I’m interested to understand what happens my pension when I die. I have a pension which is invested in a rental property and would like to ask: what happens to the subject property on the death of the pension beneficiary and their spouse? Can it be passed down, by will, together with the rest of the estate, or are there separate considerations relating to it?

– T Moran, Co Laois

There’s a revolution coming in pensions – a revolution that’s been brewing for over twenty years.

It was in 1999 that pension freedoms were introduced in Ireland, with the creation of Approved Retirement Funds.

Unlike the annuity pensions that preceded them, ARFs offer huge choice over where to invest and how to draw income.  Crucially, they don’t go up in smoke when you die: they can be inherited.

And as most of us can hope to live at least twenty years in retirement, the great wave of pension inheritances is only starting to happen.

That’s why the coming generation is in line for a fatter inheritance than many that have gone before.  So how should you plan for it?

In general, the same rules apply to SSAPS as for other work pensions.  But the practicalities can work differently.

There are a few scenarios here, so we’ll take them in turn.

The first is the least likely, where the pension holder dies before retirement.

In this case, up to four times salary can be paid out from the pension to the estate.  AVCs and personal contributions can also be paid out (although in a SSAPS there mightn’t be any of those).

An annuity for the spouse (or dependents) must be purchased with the remainder of the pension.

From the perspective of a SSAPS holder, this is pretty unattractive.  It means liquidating the rental property due to the need for cash, and buying an annuity, which offers little flexibility or control.

A far more likely scenario is that you retire and transfer your rental property into a self-administered ARF.  From this point on, with careful planning, there’s no need to sell your property asset.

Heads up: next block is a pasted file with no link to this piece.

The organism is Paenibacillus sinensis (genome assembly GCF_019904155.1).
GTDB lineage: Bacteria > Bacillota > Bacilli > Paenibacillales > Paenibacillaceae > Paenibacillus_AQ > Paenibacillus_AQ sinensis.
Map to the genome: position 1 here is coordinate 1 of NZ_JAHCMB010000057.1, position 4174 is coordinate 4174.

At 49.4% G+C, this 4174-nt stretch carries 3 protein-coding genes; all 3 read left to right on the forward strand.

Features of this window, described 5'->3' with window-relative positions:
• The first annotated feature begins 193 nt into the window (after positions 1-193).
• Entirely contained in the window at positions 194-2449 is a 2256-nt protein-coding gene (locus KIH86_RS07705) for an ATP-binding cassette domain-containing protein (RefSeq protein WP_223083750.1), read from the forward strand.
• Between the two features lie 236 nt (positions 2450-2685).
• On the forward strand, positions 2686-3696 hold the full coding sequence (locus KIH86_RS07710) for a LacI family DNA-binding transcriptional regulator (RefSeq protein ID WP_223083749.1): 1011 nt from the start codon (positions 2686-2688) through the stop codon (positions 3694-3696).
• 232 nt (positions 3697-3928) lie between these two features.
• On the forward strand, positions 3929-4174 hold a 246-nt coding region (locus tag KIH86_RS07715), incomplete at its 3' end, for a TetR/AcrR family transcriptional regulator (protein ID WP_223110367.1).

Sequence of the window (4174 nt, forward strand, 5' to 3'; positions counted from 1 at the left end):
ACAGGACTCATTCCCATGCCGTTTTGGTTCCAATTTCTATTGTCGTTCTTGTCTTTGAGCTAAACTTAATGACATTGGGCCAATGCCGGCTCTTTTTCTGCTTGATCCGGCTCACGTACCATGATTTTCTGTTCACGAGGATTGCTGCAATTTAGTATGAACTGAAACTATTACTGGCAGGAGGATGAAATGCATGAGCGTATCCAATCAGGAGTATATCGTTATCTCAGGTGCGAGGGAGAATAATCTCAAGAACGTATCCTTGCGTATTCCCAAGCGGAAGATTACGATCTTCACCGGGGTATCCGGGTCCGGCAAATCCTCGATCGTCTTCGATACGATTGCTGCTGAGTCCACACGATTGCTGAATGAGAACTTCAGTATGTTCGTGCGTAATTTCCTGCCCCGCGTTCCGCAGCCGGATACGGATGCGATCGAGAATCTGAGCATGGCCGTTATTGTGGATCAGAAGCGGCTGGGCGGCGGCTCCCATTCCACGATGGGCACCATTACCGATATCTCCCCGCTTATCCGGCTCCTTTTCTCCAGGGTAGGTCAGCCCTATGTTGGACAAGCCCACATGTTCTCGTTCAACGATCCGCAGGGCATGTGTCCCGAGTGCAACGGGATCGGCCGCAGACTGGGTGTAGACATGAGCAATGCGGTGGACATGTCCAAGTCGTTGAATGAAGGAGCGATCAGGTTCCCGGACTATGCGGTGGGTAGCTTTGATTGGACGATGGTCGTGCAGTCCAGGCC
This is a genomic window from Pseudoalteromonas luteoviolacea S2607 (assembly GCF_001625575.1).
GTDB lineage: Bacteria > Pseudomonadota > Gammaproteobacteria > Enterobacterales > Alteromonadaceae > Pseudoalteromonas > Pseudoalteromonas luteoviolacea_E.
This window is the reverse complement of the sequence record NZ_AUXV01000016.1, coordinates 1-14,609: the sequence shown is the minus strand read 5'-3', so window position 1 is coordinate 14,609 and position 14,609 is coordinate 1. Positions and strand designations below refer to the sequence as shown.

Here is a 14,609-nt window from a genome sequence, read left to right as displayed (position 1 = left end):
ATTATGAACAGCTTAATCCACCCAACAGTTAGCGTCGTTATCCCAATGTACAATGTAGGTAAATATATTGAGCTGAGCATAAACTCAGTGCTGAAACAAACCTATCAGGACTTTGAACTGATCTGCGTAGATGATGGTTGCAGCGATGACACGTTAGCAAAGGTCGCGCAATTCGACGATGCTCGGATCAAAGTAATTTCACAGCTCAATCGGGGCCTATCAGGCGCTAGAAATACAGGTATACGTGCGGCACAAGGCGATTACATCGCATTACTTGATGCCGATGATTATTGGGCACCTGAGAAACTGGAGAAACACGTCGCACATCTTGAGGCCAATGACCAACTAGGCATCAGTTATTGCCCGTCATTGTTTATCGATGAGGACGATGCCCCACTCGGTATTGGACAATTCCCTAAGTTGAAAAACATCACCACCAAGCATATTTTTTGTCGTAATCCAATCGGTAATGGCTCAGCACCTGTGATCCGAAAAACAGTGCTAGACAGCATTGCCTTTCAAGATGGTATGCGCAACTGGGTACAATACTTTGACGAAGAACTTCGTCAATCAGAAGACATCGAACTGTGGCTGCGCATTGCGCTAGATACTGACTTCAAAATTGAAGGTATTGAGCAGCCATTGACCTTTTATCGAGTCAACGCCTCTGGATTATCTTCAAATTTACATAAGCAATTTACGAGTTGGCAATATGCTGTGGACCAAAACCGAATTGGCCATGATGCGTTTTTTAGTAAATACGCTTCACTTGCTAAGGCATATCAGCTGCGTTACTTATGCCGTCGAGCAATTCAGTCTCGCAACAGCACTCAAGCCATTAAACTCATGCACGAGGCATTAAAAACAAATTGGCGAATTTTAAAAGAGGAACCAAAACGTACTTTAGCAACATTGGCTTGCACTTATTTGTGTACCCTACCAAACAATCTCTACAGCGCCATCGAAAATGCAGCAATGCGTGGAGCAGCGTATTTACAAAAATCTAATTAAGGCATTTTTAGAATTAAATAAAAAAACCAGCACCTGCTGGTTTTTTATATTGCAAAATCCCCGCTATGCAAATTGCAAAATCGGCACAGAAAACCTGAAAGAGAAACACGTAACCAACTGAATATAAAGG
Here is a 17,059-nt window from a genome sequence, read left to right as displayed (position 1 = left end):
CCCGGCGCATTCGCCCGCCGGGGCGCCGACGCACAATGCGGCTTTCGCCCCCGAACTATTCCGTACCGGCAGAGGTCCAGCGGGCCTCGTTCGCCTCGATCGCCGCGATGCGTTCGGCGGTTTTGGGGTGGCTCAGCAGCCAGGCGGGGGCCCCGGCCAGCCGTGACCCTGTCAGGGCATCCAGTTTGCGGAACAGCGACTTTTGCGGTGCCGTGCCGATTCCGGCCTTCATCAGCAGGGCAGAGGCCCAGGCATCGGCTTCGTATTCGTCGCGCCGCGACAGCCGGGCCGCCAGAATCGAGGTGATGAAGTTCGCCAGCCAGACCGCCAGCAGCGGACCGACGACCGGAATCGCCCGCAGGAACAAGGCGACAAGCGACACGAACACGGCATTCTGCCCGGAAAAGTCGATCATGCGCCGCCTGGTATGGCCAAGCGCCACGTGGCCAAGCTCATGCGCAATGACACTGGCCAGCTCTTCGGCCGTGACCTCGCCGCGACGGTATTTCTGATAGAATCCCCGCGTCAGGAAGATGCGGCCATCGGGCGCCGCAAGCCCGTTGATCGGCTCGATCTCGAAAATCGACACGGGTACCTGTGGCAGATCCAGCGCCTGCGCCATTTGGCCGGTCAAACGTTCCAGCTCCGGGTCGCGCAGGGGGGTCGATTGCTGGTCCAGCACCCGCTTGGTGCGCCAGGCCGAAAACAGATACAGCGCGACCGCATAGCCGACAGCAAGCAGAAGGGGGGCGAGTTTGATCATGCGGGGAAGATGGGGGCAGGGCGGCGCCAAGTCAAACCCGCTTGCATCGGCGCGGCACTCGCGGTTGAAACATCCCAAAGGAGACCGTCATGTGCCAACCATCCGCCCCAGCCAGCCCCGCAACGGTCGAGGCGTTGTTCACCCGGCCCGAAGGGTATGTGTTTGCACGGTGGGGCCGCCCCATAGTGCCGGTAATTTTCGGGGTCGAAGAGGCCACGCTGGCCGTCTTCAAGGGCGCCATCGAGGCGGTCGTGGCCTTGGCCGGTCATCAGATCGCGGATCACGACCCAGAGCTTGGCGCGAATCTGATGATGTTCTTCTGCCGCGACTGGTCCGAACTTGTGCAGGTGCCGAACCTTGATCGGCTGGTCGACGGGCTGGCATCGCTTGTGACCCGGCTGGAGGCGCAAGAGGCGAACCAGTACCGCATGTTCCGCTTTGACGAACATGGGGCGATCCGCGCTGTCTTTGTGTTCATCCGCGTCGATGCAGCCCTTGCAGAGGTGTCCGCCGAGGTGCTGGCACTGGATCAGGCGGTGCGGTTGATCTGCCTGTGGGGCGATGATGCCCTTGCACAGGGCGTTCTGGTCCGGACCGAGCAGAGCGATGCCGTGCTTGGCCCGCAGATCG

Instead, your ARF forms part of your estate.  From here, it depends who inherits.

The simplest, and most common situation is that the pension is transferred into a new ARF for the surviving spouse.

Here, there’s no need to dispose of the property.  All assets move across with relatively little admin, and no tax charge.

It’s more complicated where children or others inherit your ARF.  Tax of some kind will apply, and there might be a need to split the pension among several beneficiaries.

But that doesn’t mean your property must be sold.  Instead, taxes could be settled using other assets, and ownership of the property asset could be split among several beneficiaries.  That avoids your estate becoming a forced seller of an illiquid asset like property.

Of course, that means you’ll need other, more liquid assets like bonds and equities as part of your estate as well.

Happily, holding a diverse range of assets in your pension is a wise approach for retirement income, as well as a sound plan for those who will inherit.  Even after the revolution, some principles still hold true.


This article is adapted from a piece we recently wrote for the Sunday Times.  You can read the original article here.

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